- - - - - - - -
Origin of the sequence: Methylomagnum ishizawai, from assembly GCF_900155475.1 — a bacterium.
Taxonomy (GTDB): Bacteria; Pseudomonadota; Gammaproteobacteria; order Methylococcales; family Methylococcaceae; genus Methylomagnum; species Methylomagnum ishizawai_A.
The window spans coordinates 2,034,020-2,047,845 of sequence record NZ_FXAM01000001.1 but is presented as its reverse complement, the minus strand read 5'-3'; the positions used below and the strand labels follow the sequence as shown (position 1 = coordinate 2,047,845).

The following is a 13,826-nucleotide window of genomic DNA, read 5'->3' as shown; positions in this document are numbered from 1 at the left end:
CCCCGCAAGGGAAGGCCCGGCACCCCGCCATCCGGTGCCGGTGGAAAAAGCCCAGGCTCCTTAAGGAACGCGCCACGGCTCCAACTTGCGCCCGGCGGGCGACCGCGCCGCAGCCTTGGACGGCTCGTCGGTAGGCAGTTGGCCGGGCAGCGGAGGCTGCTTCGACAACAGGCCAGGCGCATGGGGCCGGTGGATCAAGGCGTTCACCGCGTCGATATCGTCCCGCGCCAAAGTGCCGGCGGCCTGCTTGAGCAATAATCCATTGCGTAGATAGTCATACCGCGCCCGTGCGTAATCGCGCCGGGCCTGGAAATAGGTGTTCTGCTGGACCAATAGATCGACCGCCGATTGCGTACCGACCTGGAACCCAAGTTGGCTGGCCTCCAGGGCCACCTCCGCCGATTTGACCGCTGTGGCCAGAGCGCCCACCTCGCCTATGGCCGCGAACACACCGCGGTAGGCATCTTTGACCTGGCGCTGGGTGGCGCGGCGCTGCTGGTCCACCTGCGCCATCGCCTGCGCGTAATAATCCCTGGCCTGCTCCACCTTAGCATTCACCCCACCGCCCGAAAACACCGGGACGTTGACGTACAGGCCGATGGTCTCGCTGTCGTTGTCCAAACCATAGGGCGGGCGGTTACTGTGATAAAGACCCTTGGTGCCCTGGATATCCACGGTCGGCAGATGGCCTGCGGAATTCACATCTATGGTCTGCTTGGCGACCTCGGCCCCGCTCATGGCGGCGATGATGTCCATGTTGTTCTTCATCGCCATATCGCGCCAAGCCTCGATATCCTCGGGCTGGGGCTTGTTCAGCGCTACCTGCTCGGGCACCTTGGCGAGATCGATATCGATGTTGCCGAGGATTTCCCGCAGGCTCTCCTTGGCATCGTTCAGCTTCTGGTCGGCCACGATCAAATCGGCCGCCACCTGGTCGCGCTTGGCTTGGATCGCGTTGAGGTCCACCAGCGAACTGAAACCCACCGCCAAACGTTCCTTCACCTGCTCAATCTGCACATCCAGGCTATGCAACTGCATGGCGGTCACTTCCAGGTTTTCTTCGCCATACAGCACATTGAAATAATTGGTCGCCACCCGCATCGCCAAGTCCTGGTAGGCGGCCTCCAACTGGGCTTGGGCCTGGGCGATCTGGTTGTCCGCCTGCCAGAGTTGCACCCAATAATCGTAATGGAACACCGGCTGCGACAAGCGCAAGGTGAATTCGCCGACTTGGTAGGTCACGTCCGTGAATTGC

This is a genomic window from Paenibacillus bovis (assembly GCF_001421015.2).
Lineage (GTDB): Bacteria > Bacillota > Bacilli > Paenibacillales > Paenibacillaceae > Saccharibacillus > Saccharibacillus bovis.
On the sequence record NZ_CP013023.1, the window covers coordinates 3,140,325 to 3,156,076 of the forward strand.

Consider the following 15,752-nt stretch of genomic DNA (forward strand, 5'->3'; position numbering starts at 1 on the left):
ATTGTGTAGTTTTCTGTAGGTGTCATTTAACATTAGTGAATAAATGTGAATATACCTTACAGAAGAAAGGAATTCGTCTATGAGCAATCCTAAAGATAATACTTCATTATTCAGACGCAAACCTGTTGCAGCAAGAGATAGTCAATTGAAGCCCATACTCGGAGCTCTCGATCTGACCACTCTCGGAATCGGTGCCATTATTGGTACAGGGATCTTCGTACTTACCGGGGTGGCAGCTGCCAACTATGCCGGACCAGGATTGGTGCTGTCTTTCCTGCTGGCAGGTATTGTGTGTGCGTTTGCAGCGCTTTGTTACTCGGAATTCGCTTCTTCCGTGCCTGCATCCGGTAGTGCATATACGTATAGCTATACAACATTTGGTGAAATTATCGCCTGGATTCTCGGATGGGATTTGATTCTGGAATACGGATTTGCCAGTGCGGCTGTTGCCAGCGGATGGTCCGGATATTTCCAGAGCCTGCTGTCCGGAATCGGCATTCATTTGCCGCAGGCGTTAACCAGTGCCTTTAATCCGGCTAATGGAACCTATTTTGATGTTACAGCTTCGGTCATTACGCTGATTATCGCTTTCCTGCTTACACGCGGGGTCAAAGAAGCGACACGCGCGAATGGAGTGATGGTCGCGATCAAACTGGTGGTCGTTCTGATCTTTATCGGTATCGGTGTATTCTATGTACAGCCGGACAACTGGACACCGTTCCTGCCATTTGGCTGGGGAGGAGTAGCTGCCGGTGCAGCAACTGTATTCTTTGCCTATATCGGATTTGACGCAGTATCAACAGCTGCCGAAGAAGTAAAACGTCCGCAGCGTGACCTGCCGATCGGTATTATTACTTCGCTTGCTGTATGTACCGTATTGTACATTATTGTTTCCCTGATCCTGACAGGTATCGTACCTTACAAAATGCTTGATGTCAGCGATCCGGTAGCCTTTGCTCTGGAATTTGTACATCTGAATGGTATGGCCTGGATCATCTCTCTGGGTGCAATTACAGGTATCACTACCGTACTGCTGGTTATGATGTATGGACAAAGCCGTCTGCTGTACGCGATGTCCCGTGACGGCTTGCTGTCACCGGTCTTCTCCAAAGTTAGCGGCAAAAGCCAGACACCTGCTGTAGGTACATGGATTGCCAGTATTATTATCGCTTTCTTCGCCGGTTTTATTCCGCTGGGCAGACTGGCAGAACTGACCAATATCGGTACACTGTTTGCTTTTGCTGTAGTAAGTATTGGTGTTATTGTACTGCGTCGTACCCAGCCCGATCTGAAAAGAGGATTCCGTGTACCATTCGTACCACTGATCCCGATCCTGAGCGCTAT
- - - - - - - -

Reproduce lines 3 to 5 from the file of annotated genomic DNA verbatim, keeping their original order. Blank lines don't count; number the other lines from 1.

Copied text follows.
The window spans coordinates 2,034,020-2,047,845 of sequence record NZ_FXAM01000001.1 but is presented as its reverse complement, the minus strand read 5'-3'; the positions used below and the strand labels follow the sequence as shown (position 1 = coordinate 2,047,845).

The following is a 13,826-nucleotide window of genomic DNA, read 5'->3' as shown; positions in this document are numbered from 1 at the left end:
CCCCGCAAGGGAAGGCCCGGCACCCCGCCATCCGGTGCCGGTGGAAAAAGCCCAGGCTCCTTAAGGAACGCGCCACGGCTCCAACTTGCGCCCGGCGGGCGACCGCGCCGCAGCCTTGGACGGCTCGTCGGTAGGCAGTTGGCCGGGCAGCGGAGGCTGCTTCGACAACAGGCCAGGCGCATGGGGCCGGTGGATCAAGGCGTTCACCGCGTCGATATCGTCCCGCGCCAAAGTGCCGGCGGCCTGCTTGAGCAATAATCCATTGCGTAGATAGTCATACCGCGCCCGTGCGTAATCGCGCCGGGCCTGGAAATAGGTGTTCTGCTGGACCAATAGATCGACCGCCGATTGCGTACCGACCTGGAACCCAAGTTGGCTGGCCTCCAGGGCCACCTCCGCCGATTTGACCGCTGTGGCCAGAGCGCCCACCTCGCCTATGGCCGCGAACACACCGCGGTAGGCATCTTTGACCTGGCGCTGGGTGGCGCGGCGCTGCTGGTCCACCTGCGCCATCGCCTGCGCGTAATAATCCCTGGCCTGCTCCACCTTAGCATTCACCCCACCGCCCGAAAACACCGGGACGTTGACGTACAGGCCGATGGTCTCGCTGTCGTTGTCCAAACCATAGGGCGGGCGGTTACTGTGATAAAGACCCTTGGTGCCCTGGATATCCACGGTCGGCAGATGGCCTGCGGAATTCACATCTATGGTCTGCTTGGCGACCTCGGCCCCGCTCATGGCGGCGATGATGTCCATGTTGTTCTTCATCGCCATATCGCGCCAAGCCTCGATATCCTCGGGCTGGGGCTTGTTCAGCGCTACCTGCTCGGGCACCTTGGCGAGATCGATATCGATGTTGCCGAGGATTTCCCGCAGGCTCTCCTTGGCATCGTTCAGCTTCTGGTCGGCCACGATCAAATCGGCCGCCACCTGGTCGCGCTTGGCTTGGATCGCGTTGAGGTCCACCAGCGAACTGAAACCCACCGCCAAACGTTCCTTCACCTGCTCAATCTGCACATCCAGGCTATGCAACTGCATGGCGGTCACTTCCAGGTTTTCTTCGCCATACAGCACATTGAAATAATTGGTCGCCACCCGCATCGCCAAGTCCTGGTAGGCGGCCTCCAACTGGGCTTGGGCCTGGGCGATCTGGTTGTCCGCCTGCCAGAGTTGCACCCAATAATCGTAATGGAACACCGGCTGCGACAAGCGCAAGGTGAATTCGCCGACTTGGTAGGTCACGTCCGTGAATTGC